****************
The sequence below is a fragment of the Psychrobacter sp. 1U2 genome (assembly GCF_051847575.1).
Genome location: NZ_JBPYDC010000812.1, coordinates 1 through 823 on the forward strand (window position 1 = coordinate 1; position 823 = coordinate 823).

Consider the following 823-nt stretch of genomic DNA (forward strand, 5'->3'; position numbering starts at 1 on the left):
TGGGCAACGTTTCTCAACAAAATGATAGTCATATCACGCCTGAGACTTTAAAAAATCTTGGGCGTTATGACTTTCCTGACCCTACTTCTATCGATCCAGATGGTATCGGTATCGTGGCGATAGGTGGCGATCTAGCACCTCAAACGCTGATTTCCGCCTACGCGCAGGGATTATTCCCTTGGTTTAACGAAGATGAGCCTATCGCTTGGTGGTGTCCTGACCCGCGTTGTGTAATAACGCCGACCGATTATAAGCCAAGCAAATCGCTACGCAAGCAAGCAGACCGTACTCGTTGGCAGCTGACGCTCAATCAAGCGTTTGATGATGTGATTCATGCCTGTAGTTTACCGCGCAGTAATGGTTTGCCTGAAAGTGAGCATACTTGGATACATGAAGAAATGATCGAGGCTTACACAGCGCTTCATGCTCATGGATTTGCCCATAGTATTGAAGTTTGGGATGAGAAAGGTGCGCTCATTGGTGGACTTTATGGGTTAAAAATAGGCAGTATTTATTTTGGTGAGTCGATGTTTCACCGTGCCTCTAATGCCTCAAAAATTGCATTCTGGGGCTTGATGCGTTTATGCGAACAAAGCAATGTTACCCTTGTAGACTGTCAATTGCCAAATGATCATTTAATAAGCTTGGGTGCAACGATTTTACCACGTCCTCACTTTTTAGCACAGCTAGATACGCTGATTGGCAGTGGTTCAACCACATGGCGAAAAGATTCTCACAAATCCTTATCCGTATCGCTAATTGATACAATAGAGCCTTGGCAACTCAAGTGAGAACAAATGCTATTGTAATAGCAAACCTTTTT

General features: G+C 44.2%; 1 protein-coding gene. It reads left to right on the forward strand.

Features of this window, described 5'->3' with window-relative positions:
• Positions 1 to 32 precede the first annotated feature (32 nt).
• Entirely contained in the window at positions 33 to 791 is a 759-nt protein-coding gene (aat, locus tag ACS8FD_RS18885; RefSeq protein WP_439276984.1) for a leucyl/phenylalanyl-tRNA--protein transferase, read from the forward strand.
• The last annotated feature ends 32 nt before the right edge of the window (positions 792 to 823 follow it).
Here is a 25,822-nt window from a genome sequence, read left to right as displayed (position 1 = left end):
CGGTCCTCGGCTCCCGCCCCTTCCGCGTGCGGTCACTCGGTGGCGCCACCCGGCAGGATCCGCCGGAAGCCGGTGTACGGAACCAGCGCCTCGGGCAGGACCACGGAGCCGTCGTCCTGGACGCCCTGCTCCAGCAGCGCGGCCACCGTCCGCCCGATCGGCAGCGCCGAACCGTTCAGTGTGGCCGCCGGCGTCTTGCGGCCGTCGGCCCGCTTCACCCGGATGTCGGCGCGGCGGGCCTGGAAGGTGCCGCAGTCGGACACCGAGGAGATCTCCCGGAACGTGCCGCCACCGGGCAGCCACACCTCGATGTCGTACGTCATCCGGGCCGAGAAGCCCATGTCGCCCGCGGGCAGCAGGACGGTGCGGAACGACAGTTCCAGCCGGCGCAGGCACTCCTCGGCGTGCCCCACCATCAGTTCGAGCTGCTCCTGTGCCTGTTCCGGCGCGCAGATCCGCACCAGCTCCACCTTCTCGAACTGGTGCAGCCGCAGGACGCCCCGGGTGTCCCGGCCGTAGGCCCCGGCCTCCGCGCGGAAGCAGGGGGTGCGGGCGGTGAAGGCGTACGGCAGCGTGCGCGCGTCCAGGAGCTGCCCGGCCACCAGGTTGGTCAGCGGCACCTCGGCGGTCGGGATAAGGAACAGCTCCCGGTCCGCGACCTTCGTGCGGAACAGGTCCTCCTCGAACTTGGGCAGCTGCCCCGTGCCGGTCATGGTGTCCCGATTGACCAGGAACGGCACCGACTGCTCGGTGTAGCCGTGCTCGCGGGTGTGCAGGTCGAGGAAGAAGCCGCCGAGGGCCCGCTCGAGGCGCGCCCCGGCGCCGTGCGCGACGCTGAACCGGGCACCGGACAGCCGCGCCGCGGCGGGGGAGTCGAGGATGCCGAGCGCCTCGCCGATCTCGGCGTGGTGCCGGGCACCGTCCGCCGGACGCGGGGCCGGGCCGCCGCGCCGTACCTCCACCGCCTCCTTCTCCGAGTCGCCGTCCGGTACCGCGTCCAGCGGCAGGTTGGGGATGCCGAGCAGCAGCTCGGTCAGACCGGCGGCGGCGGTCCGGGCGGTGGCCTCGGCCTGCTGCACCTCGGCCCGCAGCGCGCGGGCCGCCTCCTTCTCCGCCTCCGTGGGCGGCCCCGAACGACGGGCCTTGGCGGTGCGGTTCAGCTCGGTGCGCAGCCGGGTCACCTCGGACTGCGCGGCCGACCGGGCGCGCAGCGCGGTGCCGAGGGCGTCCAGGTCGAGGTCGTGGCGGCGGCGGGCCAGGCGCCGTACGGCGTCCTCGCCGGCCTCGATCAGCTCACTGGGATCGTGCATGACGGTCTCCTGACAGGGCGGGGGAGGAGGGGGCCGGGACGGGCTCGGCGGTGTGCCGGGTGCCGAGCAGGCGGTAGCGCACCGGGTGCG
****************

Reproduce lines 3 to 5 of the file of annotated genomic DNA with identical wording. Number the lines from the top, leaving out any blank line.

Consider the following 823-nt stretch of genomic DNA (forward strand, 5'->3'; position numbering starts at 1 on the left):
TGGGCAACGTTTCTCAACAAAATGATAGTCATATCACGCCTGAGACTTTAAAAAATCTTGGGCGTTATGACTTTCCTGACCCTACTTCTATCGATCCAGATGGTATCGGTATCGTGGCGATAGGTGGCGATCTAGCACCTCAAACGCTGATTTCCGCCTACGCGCAGGGATTATTCCCTTGGTTTAACGAAGATGAGCCTATCGCTTGGTGGTGTCCTGACCCGCGTTGTGTAATAACGCCGACCGATTATAAGCCAAGCAAATCGCTACGCAAGCAAGCAGACCGTACTCGTTGGCAGCTGACGCTCAATCAAGCGTTTGATGATGTGATTCATGCCTGTAGTTTACCGCGCAGTAATGGTTTGCCTGAAAGTGAGCATACTTGGATACATGAAGAAATGATCGAGGCTTACACAGCGCTTCATGCTCATGGATTTGCCCATAGTATTGAAGTTTGGGATGAGAAAGGTGCGCTCATTGGTGGACTTTATGGGTTAAAAATAGGCAGTATTTATTTTGGTGAGTCGATGTTTCACCGTGCCTCTAATGCCTCAAAAATTGCATTCTGGGGCTTGATGCGTTTATGCGAACAAAGCAATGTTACCCTTGTAGACTGTCAATTGCCAAATGATCATTTAATAAGCTTGGGTGCAACGATTTTACCACGTCCTCACTTTTTAGCACAGCTAGATACGCTGATTGGCAGTGGTTCAACCACATGGCGAAAAGATTCTCACAAATCCTTATCCGTATCGCTAATTGATACAATAGAGCCTTGGCAACTCAAGTGAGAACAAATGCTATTGTAATAGCAAACCTTTTT

General features: G+C 44.2%; 1 protein-coding gene. It reads left to right on the forward strand.